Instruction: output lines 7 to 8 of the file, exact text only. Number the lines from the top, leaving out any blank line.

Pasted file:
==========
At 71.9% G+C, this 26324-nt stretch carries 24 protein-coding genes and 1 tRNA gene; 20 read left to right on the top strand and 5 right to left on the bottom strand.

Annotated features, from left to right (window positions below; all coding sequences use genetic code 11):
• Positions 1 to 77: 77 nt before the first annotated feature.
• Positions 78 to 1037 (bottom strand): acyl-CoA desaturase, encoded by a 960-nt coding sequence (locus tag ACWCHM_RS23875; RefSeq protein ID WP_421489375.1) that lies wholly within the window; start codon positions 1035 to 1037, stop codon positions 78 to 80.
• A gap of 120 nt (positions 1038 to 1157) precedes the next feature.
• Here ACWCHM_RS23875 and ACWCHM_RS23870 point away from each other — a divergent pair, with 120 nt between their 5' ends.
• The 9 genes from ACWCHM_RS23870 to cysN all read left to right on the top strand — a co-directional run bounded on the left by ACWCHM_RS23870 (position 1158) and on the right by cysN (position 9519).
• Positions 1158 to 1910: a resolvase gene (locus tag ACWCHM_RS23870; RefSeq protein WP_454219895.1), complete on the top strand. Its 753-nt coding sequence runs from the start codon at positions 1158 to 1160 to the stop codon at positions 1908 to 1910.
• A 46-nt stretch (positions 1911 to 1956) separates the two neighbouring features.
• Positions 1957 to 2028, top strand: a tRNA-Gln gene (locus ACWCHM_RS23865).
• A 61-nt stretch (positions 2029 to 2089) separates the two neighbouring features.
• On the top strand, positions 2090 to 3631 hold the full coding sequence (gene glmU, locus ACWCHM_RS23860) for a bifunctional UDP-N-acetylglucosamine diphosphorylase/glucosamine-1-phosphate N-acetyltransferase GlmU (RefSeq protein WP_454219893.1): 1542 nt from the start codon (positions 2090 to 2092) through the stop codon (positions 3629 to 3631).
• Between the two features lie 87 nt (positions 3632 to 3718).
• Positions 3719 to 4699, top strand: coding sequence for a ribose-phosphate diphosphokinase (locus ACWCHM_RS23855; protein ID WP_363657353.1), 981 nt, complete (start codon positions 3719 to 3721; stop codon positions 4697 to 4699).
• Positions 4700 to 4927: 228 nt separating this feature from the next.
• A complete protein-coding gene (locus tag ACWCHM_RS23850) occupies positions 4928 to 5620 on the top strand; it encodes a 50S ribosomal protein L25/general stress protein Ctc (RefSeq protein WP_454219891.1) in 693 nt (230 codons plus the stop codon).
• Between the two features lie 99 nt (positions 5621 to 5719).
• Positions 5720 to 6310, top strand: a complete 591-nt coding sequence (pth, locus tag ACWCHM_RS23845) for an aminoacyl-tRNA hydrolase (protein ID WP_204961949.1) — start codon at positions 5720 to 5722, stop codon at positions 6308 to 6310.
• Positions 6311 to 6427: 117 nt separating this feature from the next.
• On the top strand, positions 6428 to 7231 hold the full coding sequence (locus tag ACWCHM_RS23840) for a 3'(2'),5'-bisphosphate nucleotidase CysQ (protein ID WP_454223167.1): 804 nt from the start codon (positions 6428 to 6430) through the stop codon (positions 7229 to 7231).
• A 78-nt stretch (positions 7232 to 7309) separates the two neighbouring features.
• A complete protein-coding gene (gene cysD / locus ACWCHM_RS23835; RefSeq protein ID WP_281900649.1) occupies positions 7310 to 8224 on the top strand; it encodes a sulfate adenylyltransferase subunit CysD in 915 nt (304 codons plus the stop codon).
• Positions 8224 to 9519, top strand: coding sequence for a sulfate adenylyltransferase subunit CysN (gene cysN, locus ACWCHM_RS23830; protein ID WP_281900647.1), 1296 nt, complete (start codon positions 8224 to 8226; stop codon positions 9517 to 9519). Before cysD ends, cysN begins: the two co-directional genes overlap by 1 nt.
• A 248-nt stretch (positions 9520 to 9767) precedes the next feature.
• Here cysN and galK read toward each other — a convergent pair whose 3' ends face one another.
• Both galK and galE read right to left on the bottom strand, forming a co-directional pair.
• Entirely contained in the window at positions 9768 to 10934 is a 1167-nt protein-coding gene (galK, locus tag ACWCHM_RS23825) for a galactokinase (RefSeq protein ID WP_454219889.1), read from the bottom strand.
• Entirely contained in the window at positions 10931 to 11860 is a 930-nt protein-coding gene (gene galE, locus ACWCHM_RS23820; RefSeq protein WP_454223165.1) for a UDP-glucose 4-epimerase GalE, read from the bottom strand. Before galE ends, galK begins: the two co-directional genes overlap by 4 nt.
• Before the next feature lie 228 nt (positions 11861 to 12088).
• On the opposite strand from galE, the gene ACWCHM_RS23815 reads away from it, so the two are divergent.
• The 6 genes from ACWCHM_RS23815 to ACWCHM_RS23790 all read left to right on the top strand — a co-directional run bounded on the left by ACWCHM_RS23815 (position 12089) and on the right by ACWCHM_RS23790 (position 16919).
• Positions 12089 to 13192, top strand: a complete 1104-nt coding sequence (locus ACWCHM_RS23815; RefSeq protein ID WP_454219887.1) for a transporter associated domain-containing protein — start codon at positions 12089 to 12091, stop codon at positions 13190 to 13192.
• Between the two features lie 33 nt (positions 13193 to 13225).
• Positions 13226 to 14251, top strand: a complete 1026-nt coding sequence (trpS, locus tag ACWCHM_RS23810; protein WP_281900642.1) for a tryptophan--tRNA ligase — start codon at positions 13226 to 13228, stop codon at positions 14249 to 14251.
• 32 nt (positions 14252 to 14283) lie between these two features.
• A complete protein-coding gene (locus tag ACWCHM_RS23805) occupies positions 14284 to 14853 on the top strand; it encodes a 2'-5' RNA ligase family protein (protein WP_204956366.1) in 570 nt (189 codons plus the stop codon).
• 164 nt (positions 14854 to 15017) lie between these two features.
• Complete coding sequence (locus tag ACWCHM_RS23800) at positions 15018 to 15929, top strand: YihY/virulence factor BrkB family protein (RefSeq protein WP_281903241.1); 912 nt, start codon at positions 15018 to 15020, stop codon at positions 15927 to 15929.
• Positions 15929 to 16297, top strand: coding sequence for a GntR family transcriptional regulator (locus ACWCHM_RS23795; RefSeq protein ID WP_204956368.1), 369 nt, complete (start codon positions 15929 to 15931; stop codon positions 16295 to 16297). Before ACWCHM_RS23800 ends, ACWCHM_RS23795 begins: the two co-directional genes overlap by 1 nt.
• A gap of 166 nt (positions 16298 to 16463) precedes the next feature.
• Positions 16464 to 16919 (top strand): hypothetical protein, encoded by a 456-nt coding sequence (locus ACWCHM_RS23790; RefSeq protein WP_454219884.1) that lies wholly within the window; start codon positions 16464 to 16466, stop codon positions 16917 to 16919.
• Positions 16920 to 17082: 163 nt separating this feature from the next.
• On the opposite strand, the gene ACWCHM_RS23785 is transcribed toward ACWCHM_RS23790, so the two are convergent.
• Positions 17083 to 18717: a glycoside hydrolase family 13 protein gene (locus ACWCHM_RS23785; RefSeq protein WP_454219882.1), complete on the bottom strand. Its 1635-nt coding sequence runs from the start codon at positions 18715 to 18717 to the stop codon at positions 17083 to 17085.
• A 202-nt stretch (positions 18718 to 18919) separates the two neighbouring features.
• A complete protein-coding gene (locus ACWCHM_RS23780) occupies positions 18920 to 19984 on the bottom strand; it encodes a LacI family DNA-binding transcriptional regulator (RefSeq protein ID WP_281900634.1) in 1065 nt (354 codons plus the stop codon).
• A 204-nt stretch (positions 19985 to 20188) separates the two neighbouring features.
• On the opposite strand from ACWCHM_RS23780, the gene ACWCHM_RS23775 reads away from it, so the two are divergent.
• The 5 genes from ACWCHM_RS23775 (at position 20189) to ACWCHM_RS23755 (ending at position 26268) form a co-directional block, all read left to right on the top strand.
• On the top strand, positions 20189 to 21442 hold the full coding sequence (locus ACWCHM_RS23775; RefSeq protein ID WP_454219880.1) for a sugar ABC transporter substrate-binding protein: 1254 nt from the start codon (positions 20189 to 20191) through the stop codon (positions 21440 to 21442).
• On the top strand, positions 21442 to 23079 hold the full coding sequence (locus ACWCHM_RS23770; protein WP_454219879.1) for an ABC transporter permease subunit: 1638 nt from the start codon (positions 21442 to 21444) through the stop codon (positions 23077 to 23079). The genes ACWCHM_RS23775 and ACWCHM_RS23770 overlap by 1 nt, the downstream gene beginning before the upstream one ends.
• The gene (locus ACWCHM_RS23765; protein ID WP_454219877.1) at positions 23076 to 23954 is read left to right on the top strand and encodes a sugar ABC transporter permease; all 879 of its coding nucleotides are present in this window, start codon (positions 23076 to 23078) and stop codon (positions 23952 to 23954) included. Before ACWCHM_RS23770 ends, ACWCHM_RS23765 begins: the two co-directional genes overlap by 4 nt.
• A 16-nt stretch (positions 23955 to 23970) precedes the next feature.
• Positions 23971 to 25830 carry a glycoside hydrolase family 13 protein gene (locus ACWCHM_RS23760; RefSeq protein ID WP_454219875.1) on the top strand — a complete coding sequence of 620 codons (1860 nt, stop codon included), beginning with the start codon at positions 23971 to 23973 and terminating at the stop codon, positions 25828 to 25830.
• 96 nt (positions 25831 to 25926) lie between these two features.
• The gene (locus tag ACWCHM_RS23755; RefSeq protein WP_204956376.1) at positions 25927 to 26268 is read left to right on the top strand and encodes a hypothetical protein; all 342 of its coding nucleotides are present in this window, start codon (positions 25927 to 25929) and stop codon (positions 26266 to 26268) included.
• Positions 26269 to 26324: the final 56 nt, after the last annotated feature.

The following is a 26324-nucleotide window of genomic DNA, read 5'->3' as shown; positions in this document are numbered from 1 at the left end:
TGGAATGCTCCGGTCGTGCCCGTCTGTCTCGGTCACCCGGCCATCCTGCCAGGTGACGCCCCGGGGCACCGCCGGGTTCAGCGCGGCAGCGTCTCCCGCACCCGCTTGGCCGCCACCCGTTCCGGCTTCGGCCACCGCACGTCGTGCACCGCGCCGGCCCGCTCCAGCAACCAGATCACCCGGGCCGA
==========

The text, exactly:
• The 9 genes from ACWCHM_RS23870 to cysN all read left to right on the top strand — a co-directional run bounded on the left by ACWCHM_RS23870 (position 1158) and on the right by cysN (position 9519).
• Positions 1158 to 1910: a resolvase gene (locus tag ACWCHM_RS23870; RefSeq protein WP_454219895.1), complete on the top strand. Its 753-nt coding sequence runs from the start codon at positions 1158 to 1160 to the stop codon at positions 1908 to 1910.